The International Tinnitus Journal


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The International Tinnitus Journal

Official Journal of the Neurootological and Equilibriometric Society
Official Journal of the Brazil Federal District Otorhinolaryngologist Society

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ISSN: 0946-5448


Delayed Endolymphatic Hydrops as a Clinical Entity

Author(s): Tamio Kamei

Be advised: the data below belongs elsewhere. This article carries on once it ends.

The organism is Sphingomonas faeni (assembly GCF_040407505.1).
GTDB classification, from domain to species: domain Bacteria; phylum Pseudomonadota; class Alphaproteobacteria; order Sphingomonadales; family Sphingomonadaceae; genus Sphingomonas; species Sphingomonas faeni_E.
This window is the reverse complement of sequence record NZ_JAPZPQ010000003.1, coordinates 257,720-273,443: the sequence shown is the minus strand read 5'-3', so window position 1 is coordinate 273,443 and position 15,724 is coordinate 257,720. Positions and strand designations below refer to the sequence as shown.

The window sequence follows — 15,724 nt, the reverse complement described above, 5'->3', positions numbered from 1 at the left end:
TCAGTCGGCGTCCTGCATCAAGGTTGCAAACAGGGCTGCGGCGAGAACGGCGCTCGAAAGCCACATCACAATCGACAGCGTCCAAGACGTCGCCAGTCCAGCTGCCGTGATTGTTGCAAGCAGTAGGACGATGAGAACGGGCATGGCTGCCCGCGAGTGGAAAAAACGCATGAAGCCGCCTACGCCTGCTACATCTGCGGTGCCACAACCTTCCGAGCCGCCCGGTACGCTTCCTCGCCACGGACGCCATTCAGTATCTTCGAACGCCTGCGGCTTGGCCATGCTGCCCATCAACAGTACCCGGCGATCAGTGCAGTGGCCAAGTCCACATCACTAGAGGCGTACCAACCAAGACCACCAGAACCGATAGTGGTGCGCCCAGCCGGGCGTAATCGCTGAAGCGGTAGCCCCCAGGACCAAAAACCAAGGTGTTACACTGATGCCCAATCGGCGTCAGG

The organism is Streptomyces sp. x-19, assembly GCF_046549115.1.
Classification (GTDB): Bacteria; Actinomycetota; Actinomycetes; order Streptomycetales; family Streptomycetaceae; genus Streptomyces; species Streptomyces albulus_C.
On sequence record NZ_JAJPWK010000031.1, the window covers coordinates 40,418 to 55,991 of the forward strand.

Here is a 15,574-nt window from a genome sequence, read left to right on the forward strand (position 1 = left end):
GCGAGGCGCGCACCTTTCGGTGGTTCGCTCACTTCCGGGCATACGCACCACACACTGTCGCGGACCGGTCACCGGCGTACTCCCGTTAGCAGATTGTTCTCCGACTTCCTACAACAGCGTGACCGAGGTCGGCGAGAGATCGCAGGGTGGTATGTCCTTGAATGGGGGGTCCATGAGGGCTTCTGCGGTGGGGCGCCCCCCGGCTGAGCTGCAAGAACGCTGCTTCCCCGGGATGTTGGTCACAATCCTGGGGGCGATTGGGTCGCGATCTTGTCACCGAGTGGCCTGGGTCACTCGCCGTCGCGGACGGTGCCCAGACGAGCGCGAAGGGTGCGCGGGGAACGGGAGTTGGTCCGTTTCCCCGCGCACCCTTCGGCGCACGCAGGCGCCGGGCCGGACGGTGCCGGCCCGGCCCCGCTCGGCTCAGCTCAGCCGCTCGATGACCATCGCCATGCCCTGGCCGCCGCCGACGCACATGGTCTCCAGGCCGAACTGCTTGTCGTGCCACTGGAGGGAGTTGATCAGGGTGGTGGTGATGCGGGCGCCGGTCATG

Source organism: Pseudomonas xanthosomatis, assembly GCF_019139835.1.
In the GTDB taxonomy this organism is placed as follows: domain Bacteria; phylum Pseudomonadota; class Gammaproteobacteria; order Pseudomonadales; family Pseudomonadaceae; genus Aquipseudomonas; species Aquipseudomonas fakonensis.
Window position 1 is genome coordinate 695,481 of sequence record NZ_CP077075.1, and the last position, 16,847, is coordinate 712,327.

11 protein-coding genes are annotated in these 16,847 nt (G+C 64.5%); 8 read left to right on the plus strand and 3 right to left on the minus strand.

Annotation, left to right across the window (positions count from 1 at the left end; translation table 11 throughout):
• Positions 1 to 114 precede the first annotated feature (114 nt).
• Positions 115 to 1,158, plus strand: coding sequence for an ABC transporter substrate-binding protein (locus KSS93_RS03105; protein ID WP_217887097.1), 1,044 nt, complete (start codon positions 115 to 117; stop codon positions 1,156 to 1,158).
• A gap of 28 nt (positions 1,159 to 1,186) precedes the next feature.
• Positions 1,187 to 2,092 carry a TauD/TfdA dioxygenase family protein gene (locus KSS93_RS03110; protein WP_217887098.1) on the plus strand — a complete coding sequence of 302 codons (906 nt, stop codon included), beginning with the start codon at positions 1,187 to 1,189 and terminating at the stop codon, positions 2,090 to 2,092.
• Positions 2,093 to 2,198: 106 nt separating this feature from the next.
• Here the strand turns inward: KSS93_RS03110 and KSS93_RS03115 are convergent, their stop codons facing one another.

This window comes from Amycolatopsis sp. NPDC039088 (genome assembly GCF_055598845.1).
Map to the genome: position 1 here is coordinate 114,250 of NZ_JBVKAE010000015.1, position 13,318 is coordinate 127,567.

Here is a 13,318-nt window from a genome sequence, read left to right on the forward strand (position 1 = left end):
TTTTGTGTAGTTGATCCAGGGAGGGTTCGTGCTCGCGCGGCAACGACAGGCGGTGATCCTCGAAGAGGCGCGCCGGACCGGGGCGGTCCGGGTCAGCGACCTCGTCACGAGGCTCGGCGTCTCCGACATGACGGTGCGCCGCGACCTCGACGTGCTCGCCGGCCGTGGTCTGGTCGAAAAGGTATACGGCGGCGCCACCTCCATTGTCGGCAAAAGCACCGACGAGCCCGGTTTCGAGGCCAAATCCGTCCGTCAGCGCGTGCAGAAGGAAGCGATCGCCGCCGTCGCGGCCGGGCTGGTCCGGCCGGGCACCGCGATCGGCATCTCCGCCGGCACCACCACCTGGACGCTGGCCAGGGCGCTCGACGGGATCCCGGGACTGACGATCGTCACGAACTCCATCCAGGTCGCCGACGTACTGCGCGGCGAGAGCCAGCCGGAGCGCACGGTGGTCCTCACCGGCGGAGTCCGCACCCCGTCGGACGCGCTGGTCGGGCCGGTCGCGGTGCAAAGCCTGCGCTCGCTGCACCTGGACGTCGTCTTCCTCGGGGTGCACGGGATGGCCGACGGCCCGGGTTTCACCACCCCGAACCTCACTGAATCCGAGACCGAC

Delayed endolymphatic hydrops (DEH) is a clinical entity that can be differentiated from Meniere's disease and is typically observed in patients who have been suffering from longstanding unilateral profound inner-ear hearing loss. DEH probably is caused by delayed atrophy or fibrous obliteration of the endolymphatic resorptive system of the membranous labyrinth. The time that elapses between the occurrence of hearing loss and the onset of DEH can range from 1 to 74 years . The most common cause of hearing loss preceding DEH is juvenile-onset unilateral profound deafness (early childhood unilateral profound sensorineural hearing loss of unknown etiology), followed by labyrinthitis from various causes and physical and acoustic traumas to the inner ear. Two types of DEH exist: the ipsilateral type, in which the ear with profound hearing loss suffers progressive endolymphatic hydrops, and the contralateral type, in which the formation of progressive endolymphatic hydrops takes place in the ear opposite to the previously deafened ear. The incidence of the ipsilateral type is higher than that of the contralateral type, and the contralateral type is more common in older patients. When recurrent episodic vertigo cannot be remedied through conservative treatment, labyrinthectomy and vestibular neurectomy on the deaf ear are curative for ipsilateral DEH. However, no such surgical treatment is available for the contralateral type.